“I really need some tips how to get visitors to interact on blog posts. Though it may of course be a problem with my posts themselves!”
Now, my first thought on reading this was, “You and me both, sister! I hope someone answers this!” Then I remembered it was ME who was supposed to be doing the answering, so my next – and hopefully more helpful – thought was that no, Nicky, it’s not you: it’s THEM. It’s the visitors. They just don’t interact the way they used to. I mean, SOME of them do, of course: some blog readers still like to interact with the blogger and with each other, but the vast majority don’t, and I know I’m not the only blogger who’s noticed that things just ain’t the way they used to be down there in the comments section.
It’s not the readers’ fault, either. I actually think it’s probably mostly the fault of social media, to be honest: it’s much easier to just click the “like” button on Facebook, or to favourite a tweet, than it is to fill out a comment form, which means that a lot of the interaction that used to go on in a blog’s comment section has now moved to social media. The good news is that the conversation hasn’t stopped completely, because obviously interaction is interaction, wherever it happens. The bad news is that we bloggers are a pretty needy bunch, really, and when we put a lot of time and effort into creating a blog post, it’s disappointing to get crickets in response. My first two tips, then, aren’t really tips at all, but they are worth bearing in mind:
01. People comment less these days…
I don’t think I know many bloggers who haven’t seen a downturn in the number of comments they get on each post over the last few years. It’s something that gets discussed a lot in blogger circles, and I guess it’s comforting to know it’s not just you who’s experiencing this, so you’re probably not doing anything “wrong”. These days I set the bar much lower when it comes to comments: I know it’s much harder now to get people to leave them, so whereas a few years ago I’d consider a post to be a failure if it didn’t get X number of comments, these days I’m happy to get any AT ALL on some posts.
02… but that doesn’t mean they’re not reading.
People read blogs, and interact with them differently now. I think one of the consequences of blogs becoming that bit “glossier”, for want of a better word, is that people tend to read them a bit more passively, almost as if they were magazines. You don’t normally read a magazine and feel the need to comment on it, and the same is true of a lot of blog posts, really: sometimes people don’t have much to say in response to them, but that doesn’t mean they’re not reading them. As I said, social media has played a huge part in the downfall of comments, so just because you’re not getting comments, it doesn’t necessarily mean that you’re not getting any interaction: it could just mean the conversation is happening elsewhere, on Facebook, Instagram, Twitter, etc.
Of course, that doesn’t make it any easier to look at your precious blog post that you slaved over, and see that big ol’ “no comments” at the bottom of it, so although Nicky asked about interaction in general, rather than comments specifically, the rest of this post will focus on encouraging people to comment, and my first tip is this one:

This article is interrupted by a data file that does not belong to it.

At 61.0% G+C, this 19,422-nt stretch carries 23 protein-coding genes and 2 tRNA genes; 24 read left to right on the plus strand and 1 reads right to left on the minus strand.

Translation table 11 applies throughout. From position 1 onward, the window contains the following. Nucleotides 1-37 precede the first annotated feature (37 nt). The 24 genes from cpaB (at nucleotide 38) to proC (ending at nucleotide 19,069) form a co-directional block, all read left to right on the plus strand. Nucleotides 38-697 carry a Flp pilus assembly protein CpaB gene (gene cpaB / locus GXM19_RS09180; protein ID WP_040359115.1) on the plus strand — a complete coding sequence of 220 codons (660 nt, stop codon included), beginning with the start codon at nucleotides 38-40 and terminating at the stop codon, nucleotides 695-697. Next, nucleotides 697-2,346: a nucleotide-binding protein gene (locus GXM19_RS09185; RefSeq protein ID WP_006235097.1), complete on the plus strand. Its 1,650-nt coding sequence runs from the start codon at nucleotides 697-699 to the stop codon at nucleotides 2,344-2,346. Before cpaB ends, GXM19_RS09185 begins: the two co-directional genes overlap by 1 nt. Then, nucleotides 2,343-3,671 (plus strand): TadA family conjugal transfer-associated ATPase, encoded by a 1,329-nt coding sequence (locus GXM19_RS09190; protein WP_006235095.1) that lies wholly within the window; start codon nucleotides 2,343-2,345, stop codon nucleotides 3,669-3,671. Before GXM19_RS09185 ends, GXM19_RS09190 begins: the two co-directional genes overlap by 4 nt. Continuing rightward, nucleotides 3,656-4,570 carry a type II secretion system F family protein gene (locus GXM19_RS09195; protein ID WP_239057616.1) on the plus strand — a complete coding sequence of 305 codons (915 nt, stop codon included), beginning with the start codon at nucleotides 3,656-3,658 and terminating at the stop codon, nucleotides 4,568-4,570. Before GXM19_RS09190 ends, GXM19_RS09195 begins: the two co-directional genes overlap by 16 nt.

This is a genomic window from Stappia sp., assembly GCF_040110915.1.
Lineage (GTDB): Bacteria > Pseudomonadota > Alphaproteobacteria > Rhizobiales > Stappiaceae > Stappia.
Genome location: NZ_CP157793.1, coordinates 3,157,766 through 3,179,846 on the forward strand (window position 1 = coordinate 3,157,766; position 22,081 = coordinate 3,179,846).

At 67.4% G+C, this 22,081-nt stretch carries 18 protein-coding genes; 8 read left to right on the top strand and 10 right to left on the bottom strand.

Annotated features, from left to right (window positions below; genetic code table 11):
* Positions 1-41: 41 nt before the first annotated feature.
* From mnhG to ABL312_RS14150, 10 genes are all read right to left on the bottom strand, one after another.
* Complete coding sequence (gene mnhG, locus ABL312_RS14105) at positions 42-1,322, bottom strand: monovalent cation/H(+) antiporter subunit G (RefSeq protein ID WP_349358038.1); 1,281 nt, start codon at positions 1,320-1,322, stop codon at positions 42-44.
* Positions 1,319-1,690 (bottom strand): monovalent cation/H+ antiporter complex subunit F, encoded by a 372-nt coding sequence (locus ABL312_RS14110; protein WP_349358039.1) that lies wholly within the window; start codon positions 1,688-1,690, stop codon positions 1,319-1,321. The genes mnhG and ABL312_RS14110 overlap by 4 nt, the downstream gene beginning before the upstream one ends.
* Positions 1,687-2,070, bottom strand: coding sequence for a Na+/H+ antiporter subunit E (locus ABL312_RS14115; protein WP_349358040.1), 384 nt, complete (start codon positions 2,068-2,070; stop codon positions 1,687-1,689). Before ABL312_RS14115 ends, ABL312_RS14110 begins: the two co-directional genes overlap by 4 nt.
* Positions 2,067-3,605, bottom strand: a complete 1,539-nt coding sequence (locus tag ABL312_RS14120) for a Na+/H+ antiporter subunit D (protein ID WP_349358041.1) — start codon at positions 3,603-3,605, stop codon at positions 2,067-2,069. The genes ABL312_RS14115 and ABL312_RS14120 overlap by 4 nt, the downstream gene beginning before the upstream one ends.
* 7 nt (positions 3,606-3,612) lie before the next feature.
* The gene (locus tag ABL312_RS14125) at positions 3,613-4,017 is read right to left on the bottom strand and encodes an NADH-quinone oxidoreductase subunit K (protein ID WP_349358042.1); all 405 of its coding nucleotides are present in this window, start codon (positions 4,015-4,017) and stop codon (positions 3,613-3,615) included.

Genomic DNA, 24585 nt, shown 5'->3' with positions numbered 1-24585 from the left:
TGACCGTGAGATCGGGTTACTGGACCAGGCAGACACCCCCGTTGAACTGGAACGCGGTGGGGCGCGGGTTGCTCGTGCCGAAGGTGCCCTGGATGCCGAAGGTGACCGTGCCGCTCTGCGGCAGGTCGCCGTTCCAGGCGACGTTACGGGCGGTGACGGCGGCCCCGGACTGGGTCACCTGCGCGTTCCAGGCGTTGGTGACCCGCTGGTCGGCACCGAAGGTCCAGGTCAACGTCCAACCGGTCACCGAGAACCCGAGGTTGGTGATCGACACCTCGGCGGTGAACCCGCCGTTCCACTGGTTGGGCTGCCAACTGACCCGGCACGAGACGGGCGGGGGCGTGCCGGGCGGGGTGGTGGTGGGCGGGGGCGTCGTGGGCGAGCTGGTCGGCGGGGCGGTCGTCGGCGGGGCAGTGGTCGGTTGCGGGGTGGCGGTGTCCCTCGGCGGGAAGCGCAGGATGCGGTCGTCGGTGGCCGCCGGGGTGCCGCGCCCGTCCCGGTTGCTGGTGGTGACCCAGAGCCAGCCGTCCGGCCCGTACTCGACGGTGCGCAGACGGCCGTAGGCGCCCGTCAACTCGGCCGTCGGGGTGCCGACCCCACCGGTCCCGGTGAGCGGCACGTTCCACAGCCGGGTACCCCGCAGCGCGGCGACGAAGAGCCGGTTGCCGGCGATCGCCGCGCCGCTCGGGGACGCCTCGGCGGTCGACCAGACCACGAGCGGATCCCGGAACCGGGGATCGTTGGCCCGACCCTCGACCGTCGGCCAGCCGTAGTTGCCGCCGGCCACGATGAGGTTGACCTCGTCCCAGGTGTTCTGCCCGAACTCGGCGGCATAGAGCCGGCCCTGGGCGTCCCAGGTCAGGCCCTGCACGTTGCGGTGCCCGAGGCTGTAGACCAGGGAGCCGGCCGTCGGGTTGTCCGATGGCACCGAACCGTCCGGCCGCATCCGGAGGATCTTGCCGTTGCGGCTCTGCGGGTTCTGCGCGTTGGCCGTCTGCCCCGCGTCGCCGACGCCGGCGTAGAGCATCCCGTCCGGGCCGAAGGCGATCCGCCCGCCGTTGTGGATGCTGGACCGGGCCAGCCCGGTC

Understand which posts generate comments and which ones don’t.
I realised a while back that not all types of post generate the same number of comments. This probably differs from blog to blog, but in my case, it breaks down something like this:
Posts that get the most comments:
- Opinion pieces. Standard advice would be that the more controversial your opinion, the more comments you’ll get, but I’d advise against controversy-for-controversy’s sake – it comes off as trolling, and tends to create drama, so if you’re going to be controversial, then a) only write it if you genuinely believe it, and b) understand that you’ll get a response, but you might not like it!
- Personal anecdotes, especially the type of posts people find honest or relatable: I find that readers respond well to posts which strike a chord with them – for instance, my posts on being an introvert, or wondering if I’ll ever feel like a “grown up” got quite a few comments, mostly because people seemed to relate to them.
- List posts – i.e. Things Redheads are Sick of Hearing; Things People Say About Scotland, etc…
- Requests for advice – i.e. me asking readers for feedback about something. Even posts which don’t specifically ASK for advice, but which people CAN offer advice on will tend to get comments: i.e. when I write about what I’ve been watching on Netflix, people will often want to offer their own suggestions…
- Long posts – everyone says they don’t read long posts, but my longest posts tend to be the ones that generate not only the MOST comments, but also the most thoughtful comments (my longest ever post currently has 80 comments, for instance, which is about 10x as many as my shorter posts typically get), so don’t be afraid to write something a bit more in-depth if you feel like it.
Posts that get the most likes and pins on Pinterest:
- Outfit posts
- ‘How To’ posts
- Home decor-related posts
Posts that get the most likes and comments on Instagram:
- Random photos of Rubin
- Anything related to shoes
Posts that do well on Facebook:
- Opinion pieces
- Blog tips
- List post
Posts that do best on Bloglovin’:
- Blog tips
- Tutorials/’how to’ posts
So, by analysing this list, I can see that if I want to get more comments, I need to write more opinion pieces and personal posts, and if I want to get more Pins and shares, I need to do more outfit posts, tutorials etc. In the end, I tend to do a bit of a mix, and just accept that not every post will get an equal amount of interaction everywhere. Of course, it’s not quite as simple as that (If only, right?): you can write the type of post that you know is likely to get the most interaction and STILL hear crickets in return, so here are some more tips to increase comments: